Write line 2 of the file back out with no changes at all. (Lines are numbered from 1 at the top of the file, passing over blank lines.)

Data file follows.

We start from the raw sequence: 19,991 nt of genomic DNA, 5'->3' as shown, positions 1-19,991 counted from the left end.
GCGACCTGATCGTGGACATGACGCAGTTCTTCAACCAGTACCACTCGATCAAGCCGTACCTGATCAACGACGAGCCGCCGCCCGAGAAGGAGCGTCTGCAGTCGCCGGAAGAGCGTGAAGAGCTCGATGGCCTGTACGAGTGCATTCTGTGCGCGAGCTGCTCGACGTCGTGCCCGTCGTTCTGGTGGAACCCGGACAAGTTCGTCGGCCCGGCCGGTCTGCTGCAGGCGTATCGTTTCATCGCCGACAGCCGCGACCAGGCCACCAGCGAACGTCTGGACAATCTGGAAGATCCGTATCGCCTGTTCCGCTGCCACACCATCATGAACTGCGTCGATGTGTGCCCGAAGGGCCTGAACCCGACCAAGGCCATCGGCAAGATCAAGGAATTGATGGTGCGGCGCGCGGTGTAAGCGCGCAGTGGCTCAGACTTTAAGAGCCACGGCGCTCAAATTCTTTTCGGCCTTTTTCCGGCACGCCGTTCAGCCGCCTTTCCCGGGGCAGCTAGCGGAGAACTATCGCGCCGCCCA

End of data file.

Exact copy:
GCGACCTGATCGTGGACATGACGCAGTTCTTCAACCAGTACCACTCGATCAAGCCGTACCTGATCAACGACGAGCCGCCGCCCGAGAAGGAGCGTCTGCAGTCGCCGGAAGAGCGTGAAGAGCTCGATGGCCTGTACGAGTGCATTCTGTGCGCGAGCTGCTCGACGTCGTGCCCGTCGTTCTGGTGGAACCCGGACAAGTTCGTCGGCCCGGCCGGTCTGCTGCAGGCGTATCGTTTCATCGCCGACAGCCGCGACCAGGCCACCAGCGAACGTCTGGACAATCTGGAAGATCCGTATCGCCTGTTCCGCTGCCACACCATCATGAACTGCGTCGATGTGTGCCCGAAGGGCCTGAACCCGACCAAGGCCATCGGCAAGATCAAGGAATTGATGGTGCGGCGCGCGGTGTAAGCGCGCAGTGGCTCAGACTTTAAGAGCCACGGCGCTCAAATTCTTTTCGGCCTTTTTCCGGCACGCCGTTCAGCCGCCTTTCCCGGGGCAGCTAGCGGAGAACTATCGCGCCGCCCA